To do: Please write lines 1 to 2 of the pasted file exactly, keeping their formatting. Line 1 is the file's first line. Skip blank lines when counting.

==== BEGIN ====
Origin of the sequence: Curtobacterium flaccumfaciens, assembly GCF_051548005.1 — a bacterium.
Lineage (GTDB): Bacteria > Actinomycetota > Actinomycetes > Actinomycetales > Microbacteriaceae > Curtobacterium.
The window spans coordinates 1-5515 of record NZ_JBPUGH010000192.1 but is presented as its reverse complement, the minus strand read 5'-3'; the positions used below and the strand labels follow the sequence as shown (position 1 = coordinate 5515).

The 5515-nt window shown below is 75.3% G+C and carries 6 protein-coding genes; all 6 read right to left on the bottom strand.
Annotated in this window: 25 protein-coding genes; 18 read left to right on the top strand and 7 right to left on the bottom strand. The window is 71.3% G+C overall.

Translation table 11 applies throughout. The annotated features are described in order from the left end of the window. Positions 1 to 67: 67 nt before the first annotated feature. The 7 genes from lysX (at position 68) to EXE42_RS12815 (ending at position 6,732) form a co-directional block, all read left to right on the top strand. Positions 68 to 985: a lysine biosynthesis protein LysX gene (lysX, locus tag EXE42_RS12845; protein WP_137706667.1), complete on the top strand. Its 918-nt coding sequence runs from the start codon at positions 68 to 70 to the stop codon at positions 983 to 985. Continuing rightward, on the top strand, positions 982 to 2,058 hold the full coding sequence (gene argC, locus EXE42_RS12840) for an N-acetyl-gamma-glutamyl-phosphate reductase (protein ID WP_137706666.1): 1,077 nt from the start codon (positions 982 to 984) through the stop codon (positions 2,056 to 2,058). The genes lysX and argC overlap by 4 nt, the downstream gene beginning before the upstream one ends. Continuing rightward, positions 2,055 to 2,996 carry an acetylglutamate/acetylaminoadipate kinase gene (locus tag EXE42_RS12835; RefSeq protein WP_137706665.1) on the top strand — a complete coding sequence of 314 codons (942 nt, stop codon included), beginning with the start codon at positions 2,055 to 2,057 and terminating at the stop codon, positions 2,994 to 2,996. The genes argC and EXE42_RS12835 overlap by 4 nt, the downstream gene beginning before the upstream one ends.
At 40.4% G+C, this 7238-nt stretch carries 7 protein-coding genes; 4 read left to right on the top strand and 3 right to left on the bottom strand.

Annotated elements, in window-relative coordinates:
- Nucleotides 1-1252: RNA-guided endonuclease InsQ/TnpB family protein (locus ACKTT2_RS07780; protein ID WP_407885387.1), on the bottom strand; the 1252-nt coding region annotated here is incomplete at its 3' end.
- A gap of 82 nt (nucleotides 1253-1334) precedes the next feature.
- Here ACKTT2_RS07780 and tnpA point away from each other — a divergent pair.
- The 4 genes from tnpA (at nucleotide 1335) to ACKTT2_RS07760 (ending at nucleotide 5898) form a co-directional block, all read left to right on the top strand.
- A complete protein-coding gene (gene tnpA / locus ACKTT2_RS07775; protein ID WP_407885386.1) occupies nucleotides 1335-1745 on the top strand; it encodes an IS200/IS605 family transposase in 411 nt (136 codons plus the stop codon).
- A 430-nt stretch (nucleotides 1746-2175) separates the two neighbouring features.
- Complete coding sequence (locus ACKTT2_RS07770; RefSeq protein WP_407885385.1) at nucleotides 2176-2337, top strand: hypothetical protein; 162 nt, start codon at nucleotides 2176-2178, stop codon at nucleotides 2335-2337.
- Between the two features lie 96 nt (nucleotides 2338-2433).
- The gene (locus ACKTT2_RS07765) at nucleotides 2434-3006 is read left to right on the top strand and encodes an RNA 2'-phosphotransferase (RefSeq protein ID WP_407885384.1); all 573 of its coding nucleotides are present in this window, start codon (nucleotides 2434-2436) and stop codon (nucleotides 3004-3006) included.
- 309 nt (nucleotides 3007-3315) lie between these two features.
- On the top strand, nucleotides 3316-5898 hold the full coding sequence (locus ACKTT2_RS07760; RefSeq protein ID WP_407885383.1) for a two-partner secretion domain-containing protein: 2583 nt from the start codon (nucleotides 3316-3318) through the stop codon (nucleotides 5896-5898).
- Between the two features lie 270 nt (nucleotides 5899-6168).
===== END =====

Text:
Origin of the sequence: Curtobacterium flaccumfaciens, assembly GCF_051548005.1 — a bacterium.
Lineage (GTDB): Bacteria > Actinomycetota > Actinomycetes > Actinomycetales > Microbacteriaceae > Curtobacterium.